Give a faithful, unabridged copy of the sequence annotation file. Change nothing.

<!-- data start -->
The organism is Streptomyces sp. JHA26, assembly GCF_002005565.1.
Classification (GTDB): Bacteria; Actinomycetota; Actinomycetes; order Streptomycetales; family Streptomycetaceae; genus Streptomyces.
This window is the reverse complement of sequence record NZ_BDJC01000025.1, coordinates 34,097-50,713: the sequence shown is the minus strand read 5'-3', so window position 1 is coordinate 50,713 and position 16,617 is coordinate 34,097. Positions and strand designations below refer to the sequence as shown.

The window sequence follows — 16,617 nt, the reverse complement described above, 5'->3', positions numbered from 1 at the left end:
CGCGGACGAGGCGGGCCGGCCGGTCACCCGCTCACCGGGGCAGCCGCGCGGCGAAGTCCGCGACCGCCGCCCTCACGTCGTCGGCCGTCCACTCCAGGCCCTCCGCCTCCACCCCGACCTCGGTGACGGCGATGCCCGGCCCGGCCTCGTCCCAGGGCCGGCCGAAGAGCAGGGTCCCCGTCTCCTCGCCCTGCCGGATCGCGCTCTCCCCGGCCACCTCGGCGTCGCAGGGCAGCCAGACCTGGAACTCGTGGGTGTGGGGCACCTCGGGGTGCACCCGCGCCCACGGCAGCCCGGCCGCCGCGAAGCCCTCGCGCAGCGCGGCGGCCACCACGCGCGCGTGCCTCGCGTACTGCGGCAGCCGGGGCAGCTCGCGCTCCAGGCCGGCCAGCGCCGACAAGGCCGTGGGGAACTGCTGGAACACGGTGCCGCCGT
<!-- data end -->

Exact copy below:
The organism is Streptomyces sp. JHA26, assembly GCF_002005565.1.
Classification (GTDB): Bacteria; Actinomycetota; Actinomycetes; order Streptomycetales; family Streptomycetaceae; genus Streptomyces.
This window is the reverse complement of sequence record NZ_BDJC01000025.1, coordinates 34,097-50,713: the sequence shown is the minus strand read 5'-3', so window position 1 is coordinate 50,713 and position 16,617 is coordinate 34,097. Positions and strand designations below refer to the sequence as shown.

The window sequence follows — 16,617 nt, the reverse complement described above, 5'->3', positions numbered from 1 at the left end:
CGCGGACGAGGCGGGCCGGCCGGTCACCCGCTCACCGGGGCAGCCGCGCGGCGAAGTCCGCGACCGCCGCCCTCACGTCGTCGGCCGTCCACTCCAGGCCCTCCGCCTCCACCCCGACCTCGGTGACGGCGATGCCCGGCCCGGCCTCGTCCCAGGGCCGGCCGAAGAGCAGGGTCCCCGTCTCCTCGCCCTGCCGGATCGCGCTCTCCCCGGCCACCTCGGCGTCGCAGGGCAGCCAGACCTGGAACTCGTGGGTGTGGGGCACCTCGGGGTGCACCCGCGCCCACGGCAGCCCGGCCGCCGCGAAGCCCTCGCGCAGCGCGGCGGCCACCACGCGCGCGTGCCTCGCGTACTGCGGCAGCCGGGGCAGCTCGCGCTCCAGGCCGGCCAGCGCCGACAAGGCCGTGGGGAACTGCTGGAACACGGTGCCGCCGT